A History of the County of Wiltshire: Volume 17, Calne. Originally published by Victoria County History, London, 2002.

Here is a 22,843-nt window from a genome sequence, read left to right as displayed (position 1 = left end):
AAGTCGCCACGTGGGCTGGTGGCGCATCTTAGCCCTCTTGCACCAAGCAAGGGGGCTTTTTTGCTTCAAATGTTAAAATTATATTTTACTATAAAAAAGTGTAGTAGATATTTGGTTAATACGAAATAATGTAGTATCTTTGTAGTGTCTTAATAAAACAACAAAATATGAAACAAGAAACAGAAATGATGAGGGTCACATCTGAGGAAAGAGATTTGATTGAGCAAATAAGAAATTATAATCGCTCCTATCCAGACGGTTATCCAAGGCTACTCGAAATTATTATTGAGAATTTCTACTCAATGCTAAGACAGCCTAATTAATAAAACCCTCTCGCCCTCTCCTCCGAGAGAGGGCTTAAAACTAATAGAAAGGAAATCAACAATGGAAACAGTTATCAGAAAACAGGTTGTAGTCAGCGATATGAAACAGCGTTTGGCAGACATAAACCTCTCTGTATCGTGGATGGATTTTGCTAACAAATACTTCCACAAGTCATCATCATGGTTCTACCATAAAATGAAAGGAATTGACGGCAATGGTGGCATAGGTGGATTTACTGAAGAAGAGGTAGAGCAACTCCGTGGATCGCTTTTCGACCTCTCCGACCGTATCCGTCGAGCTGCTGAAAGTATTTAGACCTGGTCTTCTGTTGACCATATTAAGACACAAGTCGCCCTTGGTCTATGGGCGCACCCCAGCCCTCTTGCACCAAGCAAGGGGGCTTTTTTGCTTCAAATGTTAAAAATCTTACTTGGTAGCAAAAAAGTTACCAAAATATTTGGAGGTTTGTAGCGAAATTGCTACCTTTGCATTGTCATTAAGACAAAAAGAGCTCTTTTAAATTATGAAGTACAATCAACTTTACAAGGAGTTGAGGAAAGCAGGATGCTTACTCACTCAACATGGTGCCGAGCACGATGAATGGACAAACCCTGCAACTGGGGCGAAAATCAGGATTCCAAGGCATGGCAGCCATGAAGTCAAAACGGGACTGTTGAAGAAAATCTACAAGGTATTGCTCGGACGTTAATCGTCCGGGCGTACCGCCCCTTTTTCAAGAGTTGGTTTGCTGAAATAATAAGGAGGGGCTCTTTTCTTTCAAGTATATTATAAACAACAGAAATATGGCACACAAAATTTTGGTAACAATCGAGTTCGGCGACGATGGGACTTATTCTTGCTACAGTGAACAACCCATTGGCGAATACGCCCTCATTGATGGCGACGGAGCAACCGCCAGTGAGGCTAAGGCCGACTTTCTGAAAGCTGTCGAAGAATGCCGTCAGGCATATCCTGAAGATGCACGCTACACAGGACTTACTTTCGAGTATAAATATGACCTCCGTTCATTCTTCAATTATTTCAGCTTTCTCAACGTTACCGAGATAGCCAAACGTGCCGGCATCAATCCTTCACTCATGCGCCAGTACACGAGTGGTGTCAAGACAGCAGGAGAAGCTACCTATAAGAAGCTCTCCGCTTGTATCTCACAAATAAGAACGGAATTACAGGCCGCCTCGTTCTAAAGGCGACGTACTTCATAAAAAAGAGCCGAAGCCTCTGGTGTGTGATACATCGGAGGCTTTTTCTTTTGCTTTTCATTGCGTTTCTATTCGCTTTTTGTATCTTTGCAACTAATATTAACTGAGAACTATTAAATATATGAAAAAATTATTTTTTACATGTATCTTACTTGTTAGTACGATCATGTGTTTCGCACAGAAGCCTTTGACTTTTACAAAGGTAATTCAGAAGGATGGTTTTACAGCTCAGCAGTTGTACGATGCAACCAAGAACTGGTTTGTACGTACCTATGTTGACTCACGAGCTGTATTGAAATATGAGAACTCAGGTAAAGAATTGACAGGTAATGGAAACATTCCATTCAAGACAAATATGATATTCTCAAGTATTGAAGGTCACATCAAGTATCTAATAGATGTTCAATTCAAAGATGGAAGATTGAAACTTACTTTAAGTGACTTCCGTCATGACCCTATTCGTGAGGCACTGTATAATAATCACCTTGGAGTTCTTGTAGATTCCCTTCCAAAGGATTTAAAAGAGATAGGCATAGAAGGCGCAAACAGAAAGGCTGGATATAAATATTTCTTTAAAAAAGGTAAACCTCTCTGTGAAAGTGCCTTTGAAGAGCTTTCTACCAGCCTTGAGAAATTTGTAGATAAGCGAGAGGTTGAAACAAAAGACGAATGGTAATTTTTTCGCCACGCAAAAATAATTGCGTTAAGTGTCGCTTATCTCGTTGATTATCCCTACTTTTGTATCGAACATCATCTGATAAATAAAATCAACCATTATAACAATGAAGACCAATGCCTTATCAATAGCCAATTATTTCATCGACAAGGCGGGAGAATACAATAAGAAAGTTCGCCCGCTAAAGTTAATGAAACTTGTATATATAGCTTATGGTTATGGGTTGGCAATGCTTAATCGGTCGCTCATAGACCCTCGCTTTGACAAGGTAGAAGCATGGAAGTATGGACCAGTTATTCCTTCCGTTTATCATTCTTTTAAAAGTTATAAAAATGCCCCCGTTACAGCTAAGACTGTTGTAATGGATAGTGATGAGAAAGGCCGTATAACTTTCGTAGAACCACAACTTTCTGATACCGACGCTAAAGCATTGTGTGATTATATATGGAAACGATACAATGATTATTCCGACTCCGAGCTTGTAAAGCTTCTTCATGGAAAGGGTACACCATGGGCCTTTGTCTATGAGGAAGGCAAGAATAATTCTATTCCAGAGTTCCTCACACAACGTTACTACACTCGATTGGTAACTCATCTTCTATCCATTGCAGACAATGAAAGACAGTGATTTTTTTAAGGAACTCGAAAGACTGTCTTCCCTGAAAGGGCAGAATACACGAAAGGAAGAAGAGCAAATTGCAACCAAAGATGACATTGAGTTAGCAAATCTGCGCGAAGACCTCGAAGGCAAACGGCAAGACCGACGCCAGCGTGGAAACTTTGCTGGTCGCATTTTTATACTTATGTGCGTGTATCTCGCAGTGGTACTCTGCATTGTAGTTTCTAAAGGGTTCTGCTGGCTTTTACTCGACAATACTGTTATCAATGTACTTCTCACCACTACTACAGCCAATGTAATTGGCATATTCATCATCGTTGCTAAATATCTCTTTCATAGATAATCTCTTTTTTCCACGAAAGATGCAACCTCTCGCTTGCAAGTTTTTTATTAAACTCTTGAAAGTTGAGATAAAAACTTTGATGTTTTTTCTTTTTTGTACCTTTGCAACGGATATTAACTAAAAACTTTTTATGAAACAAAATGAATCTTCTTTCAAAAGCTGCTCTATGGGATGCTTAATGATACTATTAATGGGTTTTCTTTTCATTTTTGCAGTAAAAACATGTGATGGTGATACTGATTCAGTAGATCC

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By will proved 1662 John Bentley gave freehold and leasehold land adjoining Lincoln's Inn (Mdx.) to endow a new free school for English to be taught; he did not specify the location of the school. A newly built house on the Green at Calne was bought and the free school, intended to be for c. 30 boys, was opened c. 1664. From 1677 the master was paid c. £52 a year. In 1683 the commissioners of charitable uses declared that, besides English, the master might be required to teach the catechism, writing, arithmetic, and Latin. In 1690 the freehold land was sold, annuities were bought, and the master's salary was increased by c. £10. A dispute between Bentley's feoffees and the later owners of the land was ended by Act in 1741, and in 1743-4 £300 was invested for the school. (fn. 1) In 1687 the master, James Webb, during whose time as master the number of pupils fell, was dismissed for negligence and misconduct. (fn. 2) Latin was added to the curriculum, presumably soon after 1687, and Sir Francis Bridgeman (d. 1717) gave two exhibitions at the Queen's College, Oxford, for pupils at Bentley's school; in 1734 seven additional places were provided at the school for boys who were to study classical subjects as candidates for the exhibitions. The exhibitions were last awarded c. 1804, and the number of boys attending the school fell from c. 80 in 1805 to 33 in 1834. Neither Latin nor Greek was taught in 1834, when the master was paid £50, most of the boys were from poor families, and the buildings of the school were in poor repair. From 1836 fees were paid for attendance, and in 1842 the house built shortly before c. 1664 was demolished and a new school was built on its site. (fn. 3) In 1858 the school had 50-60 pupils and was described as thoroughly successful, (fn. 4) but in 1891, when it was attended by the sons of tradesmen, farmers, and artisans and the education provided was more commercial and technical than classical, attendance was only c. 20. In 1901 Bentley's school was amalgamated with Calne technical school as a school of science for boys aged 9-17; the new school was called Calne county school, later Calne county secondary school. Girls were admitted from 1903 and accommodated until 1909 in the former silk mill and orphanage on the north-east side of the Green. In 1908-9 new buildings for the school were erected, using those built for Bentley's school in 1842 as a nucleus. (fn. 5) The county secondary school was later called the Bentley grammar school, and in 1957, with places for 360 boys and girls, it moved to a new building in the angle of the London and Melksham roads. In 1974 the grammar school was merged with the Fynemore school, which had buildings in Silver Street, as the John Bentley comprehensive school, later the John Bentley school. The school used both sites until 1998, when the buildings in Silver Street were given up and, in the angle of the London and Melksham roads, new buildings were erected and existing ones improved. (fn. 6) In 1999 the John Bentley school had on its roll 1,128 pupils aged between 11 and 19. (fn. 7) In 1904 Calne county school received £50 from John Bentley's endowment. (fn. 8) By a Scheme of 1977 the income from that and other educational charities was used for scholarships for, and to provide other help to, pupils at the John Bentley school; (fn. 9) in the 1990s it was used to pay for prizes and to help with expenses such as buying uniform. (fn. 10)